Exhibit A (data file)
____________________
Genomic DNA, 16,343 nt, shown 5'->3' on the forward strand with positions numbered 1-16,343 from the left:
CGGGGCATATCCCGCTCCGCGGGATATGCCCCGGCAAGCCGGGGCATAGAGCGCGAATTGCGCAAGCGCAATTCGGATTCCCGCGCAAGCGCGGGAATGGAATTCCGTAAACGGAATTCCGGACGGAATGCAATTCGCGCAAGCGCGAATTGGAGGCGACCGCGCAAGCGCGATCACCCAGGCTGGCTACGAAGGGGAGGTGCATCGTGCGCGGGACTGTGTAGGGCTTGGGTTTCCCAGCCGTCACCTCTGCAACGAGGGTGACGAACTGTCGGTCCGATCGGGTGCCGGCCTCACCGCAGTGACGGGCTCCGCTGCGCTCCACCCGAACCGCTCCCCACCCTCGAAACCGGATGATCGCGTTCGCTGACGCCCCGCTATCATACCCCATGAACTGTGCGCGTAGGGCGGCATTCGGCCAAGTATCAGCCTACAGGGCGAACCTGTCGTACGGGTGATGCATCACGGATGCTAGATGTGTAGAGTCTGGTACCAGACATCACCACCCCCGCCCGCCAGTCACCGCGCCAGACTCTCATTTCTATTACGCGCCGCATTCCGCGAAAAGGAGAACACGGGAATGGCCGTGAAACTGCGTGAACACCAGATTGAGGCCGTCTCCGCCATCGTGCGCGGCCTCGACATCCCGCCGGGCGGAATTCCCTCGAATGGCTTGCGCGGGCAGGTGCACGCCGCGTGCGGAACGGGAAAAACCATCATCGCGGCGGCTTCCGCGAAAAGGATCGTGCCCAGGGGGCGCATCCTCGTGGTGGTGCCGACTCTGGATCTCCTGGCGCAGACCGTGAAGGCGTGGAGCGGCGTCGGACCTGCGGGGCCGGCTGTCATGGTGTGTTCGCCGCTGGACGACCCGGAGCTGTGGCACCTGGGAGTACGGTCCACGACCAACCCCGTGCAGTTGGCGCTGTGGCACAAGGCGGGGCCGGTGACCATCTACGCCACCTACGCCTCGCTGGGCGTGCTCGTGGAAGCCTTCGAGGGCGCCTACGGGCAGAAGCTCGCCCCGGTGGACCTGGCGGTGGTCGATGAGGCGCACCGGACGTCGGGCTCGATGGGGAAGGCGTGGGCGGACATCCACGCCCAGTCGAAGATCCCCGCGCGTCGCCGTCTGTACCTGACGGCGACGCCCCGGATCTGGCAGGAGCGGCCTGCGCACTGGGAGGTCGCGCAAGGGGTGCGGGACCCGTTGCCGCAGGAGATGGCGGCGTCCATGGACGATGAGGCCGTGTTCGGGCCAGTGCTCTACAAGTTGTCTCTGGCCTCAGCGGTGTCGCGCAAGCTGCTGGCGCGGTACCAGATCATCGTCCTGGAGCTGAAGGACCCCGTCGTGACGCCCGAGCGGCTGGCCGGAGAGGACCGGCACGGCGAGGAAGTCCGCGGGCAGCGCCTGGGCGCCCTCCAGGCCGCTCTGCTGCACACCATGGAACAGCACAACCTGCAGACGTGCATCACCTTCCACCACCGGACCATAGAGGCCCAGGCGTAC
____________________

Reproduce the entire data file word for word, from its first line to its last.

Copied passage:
Genomic DNA, 16,343 nt, shown 5'->3' on the forward strand with positions numbered 1-16,343 from the left:
CGGGGCATATCCCGCTCCGCGGGATATGCCCCGGCAAGCCGGGGCATAGAGCGCGAATTGCGCAAGCGCAATTCGGATTCCCGCGCAAGCGCGGGAATGGAATTCCGTAAACGGAATTCCGGACGGAATGCAATTCGCGCAAGCGCGAATTGGAGGCGACCGCGCAAGCGCGATCACCCAGGCTGGCTACGAAGGGGAGGTGCATCGTGCGCGGGACTGTGTAGGGCTTGGGTTTCCCAGCCGTCACCTCTGCAACGAGGGTGACGAACTGTCGGTCCGATCGGGTGCCGGCCTCACCGCAGTGACGGGCTCCGCTGCGCTCCACCCGAACCGCTCCCCACCCTCGAAACCGGATGATCGCGTTCGCTGACGCCCCGCTATCATACCCCATGAACTGTGCGCGTAGGGCGGCATTCGGCCAAGTATCAGCCTACAGGGCGAACCTGTCGTACGGGTGATGCATCACGGATGCTAGATGTGTAGAGTCTGGTACCAGACATCACCACCCCCGCCCGCCAGTCACCGCGCCAGACTCTCATTTCTATTACGCGCCGCATTCCGCGAAAAGGAGAACACGGGAATGGCCGTGAAACTGCGTGAACACCAGATTGAGGCCGTCTCCGCCATCGTGCGCGGCCTCGACATCCCGCCGGGCGGAATTCCCTCGAATGGCTTGCGCGGGCAGGTGCACGCCGCGTGCGGAACGGGAAAAACCATCATCGCGGCGGCTTCCGCGAAAAGGATCGTGCCCAGGGGGCGCATCCTCGTGGTGGTGCCGACTCTGGATCTCCTGGCGCAGACCGTGAAGGCGTGGAGCGGCGTCGGACCTGCGGGGCCGGCTGTCATGGTGTGTTCGCCGCTGGACGACCCGGAGCTGTGGCACCTGGGAGTACGGTCCACGACCAACCCCGTGCAGTTGGCGCTGTGGCACAAGGCGGGGCCGGTGACCATCTACGCCACCTACGCCTCGCTGGGCGTGCTCGTGGAAGCCTTCGAGGGCGCCTACGGGCAGAAGCTCGCCCCGGTGGACCTGGCGGTGGTCGATGAGGCGCACCGGACGTCGGGCTCGATGGGGAAGGCGTGGGCGGACATCCACGCCCAGTCGAAGATCCCCGCGCGTCGCCGTCTGTACCTGACGGCGACGCCCCGGATCTGGCAGGAGCGGCCTGCGCACTGGGAGGTCGCGCAAGGGGTGCGGGACCCGTTGCCGCAGGAGATGGCGGCGTCCATGGACGATGAGGCCGTGTTCGGGCCAGTGCTCTACAAGTTGTCTCTGGCCTCAGCGGTGTCGCGCAAGCTGCTGGCGCGGTACCAGATCATCGTCCTGGAGCTGAAGGACCCCGTCGTGACGCCCGAGCGGCTGGCCGGAGAGGACCGGCACGGCGAGGAAGTCCGCGGGCAGCGCCTGGGCGCCCTCCAGGCCGCTCTGCTGCACACCATGGAACAGCACAACCTGCAGACGTGCATCACCTTCCACCACCGGACCATAGAGGCCCAGGCGTAC